I know to never use built-in function names as variable identifiers.
But are there any reasons not to use them as attribute or method identifiers?
For example, is it safe to write
my_object.id = 5, or define an instance method
dict in my own class?
It won’t confuse the interpreter but it may confuse people reading your code. Unnecessary use of builtin names for attributes and methods should be avoided.
Another ill-effect is that shadowing builtins confuses syntax highlighters in most python-aware editors (vi, emacs, pydev, idle, etc.) Also, some of the lint tools will warn about this practice.
Yes it’s bad practice. It might not immediately break anything for you, but it still hurts readability of the code.
To selectively quote from PEP20:
Beautiful is better than ugly.
Simple is better than complex.
If the implementation is hard to explain, it’s a bad idea.
Seeing a call to
myobject.dict() it would be natural to assume that it’s going to return
myobject.__dict__, or that
myobject.id() returns the same thing as
It’s possible for them to find out that they’re wrong; but that will take time and effort and probably lead to some mistakes while they figure it out. Calling your attribute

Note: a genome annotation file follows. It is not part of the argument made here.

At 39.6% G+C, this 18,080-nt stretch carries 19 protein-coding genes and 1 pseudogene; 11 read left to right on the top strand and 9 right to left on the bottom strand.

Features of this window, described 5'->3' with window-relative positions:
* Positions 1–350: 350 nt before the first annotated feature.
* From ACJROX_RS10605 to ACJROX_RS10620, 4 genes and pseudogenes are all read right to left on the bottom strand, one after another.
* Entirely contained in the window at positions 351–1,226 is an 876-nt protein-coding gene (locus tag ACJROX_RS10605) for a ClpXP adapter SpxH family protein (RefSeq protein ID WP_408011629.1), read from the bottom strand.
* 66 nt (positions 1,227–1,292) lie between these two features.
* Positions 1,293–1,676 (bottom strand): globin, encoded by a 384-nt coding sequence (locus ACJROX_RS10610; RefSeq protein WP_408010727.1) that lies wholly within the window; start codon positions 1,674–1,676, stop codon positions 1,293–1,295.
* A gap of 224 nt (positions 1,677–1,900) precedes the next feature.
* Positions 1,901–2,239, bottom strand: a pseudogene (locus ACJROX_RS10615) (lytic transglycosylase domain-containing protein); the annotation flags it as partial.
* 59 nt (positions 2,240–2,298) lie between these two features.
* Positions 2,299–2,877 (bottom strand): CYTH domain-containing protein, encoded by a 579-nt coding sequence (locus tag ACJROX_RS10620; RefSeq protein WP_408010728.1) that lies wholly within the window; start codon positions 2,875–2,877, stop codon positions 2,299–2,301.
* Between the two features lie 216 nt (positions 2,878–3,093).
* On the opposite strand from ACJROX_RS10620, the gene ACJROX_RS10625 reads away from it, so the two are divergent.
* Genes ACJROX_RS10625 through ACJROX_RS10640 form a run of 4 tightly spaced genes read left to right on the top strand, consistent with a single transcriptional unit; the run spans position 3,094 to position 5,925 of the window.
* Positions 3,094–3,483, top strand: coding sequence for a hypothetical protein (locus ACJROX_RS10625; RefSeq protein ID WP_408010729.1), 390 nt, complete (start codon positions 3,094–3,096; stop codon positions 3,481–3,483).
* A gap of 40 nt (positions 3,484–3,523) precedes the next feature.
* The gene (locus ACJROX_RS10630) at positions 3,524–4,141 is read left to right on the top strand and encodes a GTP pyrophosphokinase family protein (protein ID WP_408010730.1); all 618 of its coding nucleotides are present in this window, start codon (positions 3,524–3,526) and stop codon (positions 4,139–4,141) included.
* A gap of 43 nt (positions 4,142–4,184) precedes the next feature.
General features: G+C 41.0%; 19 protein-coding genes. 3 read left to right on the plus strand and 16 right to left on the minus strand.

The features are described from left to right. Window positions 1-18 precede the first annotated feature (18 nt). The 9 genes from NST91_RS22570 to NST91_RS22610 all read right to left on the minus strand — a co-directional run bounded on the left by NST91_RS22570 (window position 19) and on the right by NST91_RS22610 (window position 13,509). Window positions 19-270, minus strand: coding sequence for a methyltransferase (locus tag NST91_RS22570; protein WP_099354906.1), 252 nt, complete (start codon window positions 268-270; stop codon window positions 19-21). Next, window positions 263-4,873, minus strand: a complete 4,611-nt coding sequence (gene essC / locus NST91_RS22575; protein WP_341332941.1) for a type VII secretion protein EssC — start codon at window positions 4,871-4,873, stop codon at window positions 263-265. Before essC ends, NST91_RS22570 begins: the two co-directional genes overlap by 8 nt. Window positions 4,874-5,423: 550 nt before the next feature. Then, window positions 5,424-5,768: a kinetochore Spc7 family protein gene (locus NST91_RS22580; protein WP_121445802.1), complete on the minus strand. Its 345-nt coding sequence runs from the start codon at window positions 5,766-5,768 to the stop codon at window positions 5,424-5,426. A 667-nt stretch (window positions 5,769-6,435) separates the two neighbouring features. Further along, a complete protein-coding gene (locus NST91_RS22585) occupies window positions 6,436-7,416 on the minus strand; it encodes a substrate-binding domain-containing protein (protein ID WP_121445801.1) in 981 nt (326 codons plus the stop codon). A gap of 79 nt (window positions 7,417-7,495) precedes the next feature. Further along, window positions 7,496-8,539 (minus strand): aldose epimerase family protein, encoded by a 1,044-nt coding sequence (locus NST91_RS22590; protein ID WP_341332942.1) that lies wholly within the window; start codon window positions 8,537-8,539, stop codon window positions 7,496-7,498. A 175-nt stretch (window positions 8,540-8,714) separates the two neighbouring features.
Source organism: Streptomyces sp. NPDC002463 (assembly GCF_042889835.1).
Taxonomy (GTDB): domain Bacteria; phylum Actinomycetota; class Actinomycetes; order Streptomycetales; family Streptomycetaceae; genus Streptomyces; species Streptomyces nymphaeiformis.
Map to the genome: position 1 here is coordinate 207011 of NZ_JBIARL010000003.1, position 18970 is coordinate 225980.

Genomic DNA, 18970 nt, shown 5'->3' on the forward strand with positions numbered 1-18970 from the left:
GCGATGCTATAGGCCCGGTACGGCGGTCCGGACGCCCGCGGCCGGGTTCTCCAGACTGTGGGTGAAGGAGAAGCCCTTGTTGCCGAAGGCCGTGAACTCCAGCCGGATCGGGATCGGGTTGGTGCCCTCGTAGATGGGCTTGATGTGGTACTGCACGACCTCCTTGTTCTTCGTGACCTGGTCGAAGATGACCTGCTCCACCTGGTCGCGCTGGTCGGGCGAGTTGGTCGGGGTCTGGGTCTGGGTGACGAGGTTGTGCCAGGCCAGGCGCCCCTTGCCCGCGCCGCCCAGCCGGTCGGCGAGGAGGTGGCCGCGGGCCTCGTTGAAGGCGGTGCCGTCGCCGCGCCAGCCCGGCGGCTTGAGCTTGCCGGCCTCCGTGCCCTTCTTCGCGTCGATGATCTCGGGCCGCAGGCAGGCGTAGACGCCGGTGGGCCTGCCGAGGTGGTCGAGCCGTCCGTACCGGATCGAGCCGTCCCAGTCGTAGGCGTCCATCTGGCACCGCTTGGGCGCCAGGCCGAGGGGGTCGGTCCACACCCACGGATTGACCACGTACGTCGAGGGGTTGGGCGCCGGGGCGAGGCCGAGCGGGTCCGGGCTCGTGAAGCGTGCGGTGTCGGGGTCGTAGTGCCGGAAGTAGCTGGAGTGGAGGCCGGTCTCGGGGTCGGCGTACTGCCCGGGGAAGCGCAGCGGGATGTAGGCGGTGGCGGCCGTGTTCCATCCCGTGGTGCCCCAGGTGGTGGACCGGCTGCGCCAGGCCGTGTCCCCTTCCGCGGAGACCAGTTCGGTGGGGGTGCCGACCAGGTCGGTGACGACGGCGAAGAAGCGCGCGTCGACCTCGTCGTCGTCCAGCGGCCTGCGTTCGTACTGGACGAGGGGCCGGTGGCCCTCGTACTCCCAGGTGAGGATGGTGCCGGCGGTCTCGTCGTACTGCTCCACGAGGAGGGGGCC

myobject.object_id_number is much longer, but makes it clearer that it’s different to
No, that’s fine. Since an object reference is required there is no way to have them shadow the built-in.
I go back and forth on functions a lot when the input variables mimic python builtins. For example, the word
bytes is a python builtin, but consider a utility library that parses bytes:
def parse_bytes(bytes): pass
I’d argue this has great readability, but pep8 linters don’t like it. Instead I could do
def parse_bytes(bytearray): pass def parse_bytes(somebytes): pass
Or use type hinting
def parse_bytes(b: bytes): pass
But all of these seem worse. Same thing happens if your variable name is
At the end of the day I usually go with